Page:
As I deal with my responsibilities and the pressures that come with the job, I realize that I still need to know many, many more things. I realize that what I need to know right now I did not learn in college. I am not talking about the technical skills, which are important but can be learned as one progresses in one’s work and career. I am talking about things like building relationships, coping with stress, managing time, dealing with people, accepting and learning from mistakes, surviving the daily grind, and wait (everybody has this in mind), how the heck do I make myself rich?
I truncated my college years. I did it because it gave me a purpose, a sense of accomplishment. I didn’t go out a lot with my friends, I only joined one student organization, I wasn’t involved in school politics or athletics, because I thought those things were mere distractions to graduating quickly. Instead I spent most of my leisure time in my room, watching TV shows on my PC, eating and sleeping. As a result, I missed opportunities to learn. I realized too late that even from goofing off with friends and fraternizing with others you can pick up a thing or two.
As I sit here seven months after college, I feel regret. It is not because I won’t be walking up the stage to my batchmates’ applause and speaking about whatever topic I please, but rather because I do not have so many fond memories of my stay in college. I enjoyed it, but I spent most of it in boredom and idleness. My biggest regret is not enjoying college life more, not making more friends, not keeping myself occupied. But then I was young, and wisdom is gained through experience and age.
That’s why I find it pointless to listen to pep talks about serving the nation, putting honor above excellence, and whatever it is that students are supposed to do. What do students really know about making the world a better place? What intelligence and abilities do they possess to immediately make a difference? They cannot set public policy. They cannot feed the poor. All they can do is protest in the streets, wave placards and create noise, as they stand in the stifling heat, exposing themselves to the danger of tear gas, billy clubs, or worse, stray bullets, like what happened to Pepe’s friend.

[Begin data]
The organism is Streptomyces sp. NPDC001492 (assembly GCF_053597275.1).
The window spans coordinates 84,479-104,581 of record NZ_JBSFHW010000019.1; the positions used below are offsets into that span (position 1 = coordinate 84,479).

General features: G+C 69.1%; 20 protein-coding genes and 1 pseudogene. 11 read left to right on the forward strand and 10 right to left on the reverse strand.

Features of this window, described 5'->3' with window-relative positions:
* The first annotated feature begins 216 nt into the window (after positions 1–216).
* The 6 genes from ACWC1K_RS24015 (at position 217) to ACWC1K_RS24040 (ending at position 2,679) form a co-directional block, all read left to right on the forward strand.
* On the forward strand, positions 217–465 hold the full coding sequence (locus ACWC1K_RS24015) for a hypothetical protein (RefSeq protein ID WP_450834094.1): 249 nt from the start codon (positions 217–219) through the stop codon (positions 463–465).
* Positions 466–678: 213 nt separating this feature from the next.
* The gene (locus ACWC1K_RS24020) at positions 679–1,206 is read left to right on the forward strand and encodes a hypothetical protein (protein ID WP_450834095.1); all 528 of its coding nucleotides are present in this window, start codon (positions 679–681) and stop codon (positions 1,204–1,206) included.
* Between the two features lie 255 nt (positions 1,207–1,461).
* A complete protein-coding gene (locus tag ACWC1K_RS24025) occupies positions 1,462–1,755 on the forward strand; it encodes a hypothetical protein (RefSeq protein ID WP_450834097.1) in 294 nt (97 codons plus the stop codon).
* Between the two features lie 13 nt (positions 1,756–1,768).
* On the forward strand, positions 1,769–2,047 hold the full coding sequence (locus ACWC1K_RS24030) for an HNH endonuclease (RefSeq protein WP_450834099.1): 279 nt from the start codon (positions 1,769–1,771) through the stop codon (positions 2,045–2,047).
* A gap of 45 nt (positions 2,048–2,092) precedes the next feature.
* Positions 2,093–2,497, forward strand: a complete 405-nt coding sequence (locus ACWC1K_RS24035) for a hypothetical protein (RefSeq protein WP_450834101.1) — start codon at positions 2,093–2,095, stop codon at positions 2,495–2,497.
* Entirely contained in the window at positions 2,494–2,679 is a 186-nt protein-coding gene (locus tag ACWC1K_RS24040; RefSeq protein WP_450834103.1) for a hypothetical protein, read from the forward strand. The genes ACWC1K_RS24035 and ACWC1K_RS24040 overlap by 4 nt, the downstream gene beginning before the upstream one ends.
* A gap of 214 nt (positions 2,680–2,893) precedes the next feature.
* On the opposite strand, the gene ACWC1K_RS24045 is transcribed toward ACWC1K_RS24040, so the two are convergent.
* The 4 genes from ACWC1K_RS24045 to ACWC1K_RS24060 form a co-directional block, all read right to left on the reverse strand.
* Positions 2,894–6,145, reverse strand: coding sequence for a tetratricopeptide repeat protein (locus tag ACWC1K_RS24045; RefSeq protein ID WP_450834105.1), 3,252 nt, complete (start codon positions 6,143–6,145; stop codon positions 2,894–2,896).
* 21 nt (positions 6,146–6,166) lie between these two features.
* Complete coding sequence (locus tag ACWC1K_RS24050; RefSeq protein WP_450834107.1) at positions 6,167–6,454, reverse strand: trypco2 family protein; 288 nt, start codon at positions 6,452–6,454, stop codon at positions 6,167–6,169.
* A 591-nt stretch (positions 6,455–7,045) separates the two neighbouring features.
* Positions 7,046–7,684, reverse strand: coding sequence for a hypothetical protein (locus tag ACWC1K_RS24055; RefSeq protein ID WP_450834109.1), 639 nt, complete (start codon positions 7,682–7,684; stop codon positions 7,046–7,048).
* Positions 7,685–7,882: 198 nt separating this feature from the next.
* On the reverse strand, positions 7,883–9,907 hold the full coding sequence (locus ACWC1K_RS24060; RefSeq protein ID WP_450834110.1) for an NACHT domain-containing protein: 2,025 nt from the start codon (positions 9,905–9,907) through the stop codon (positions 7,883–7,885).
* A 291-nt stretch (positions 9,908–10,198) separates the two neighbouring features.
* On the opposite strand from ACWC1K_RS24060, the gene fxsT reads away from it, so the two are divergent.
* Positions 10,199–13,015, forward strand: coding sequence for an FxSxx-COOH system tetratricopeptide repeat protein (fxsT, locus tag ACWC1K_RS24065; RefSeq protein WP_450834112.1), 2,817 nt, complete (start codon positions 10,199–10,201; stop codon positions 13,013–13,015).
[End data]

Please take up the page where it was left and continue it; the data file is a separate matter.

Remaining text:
What we can do – and what we should do – as the future citizens of this nation is to make ourselves better. Maybe it is because I studied economics, but I believe that our natural tendency is to act in our self-interest, and in uplifting ourselves we are able to uplift society.
This is why I want to go into business. Sure, I want to make money, but where would all the jobs that people need come from without people like me starting businesses? Entrepreneurship is one way of uplifting others by uplifting oneself.
So I tell other young men and women: Invest in yourselves. Learn to listen, and listen to learn, from all repositories of knowledge available to you. Value the wisdom of elders; they know more than us. Suffer the hard knocks of life; what does not kill you makes you stronger. Do not pretend that you know everything, because quite simply, you do not and you cannot.
Armed with knowledge and wisdom, you can then work on being the best person you can be. Success, positive change, economic progress, social upliftment, moral strength – these will follow. Those are things the government cannot provide us. Through your individual efforts to improve yourselves you can make society better.
As you go out into the real world, don’t forget that this is merely the beginning of your education. If you truly wish to help others, help yourself first. You owe it to yourself and to the world.
Congratulations to us all.
Jahan Kalam, 23, finished BS Business Economics at the University of the Philippines Diliman.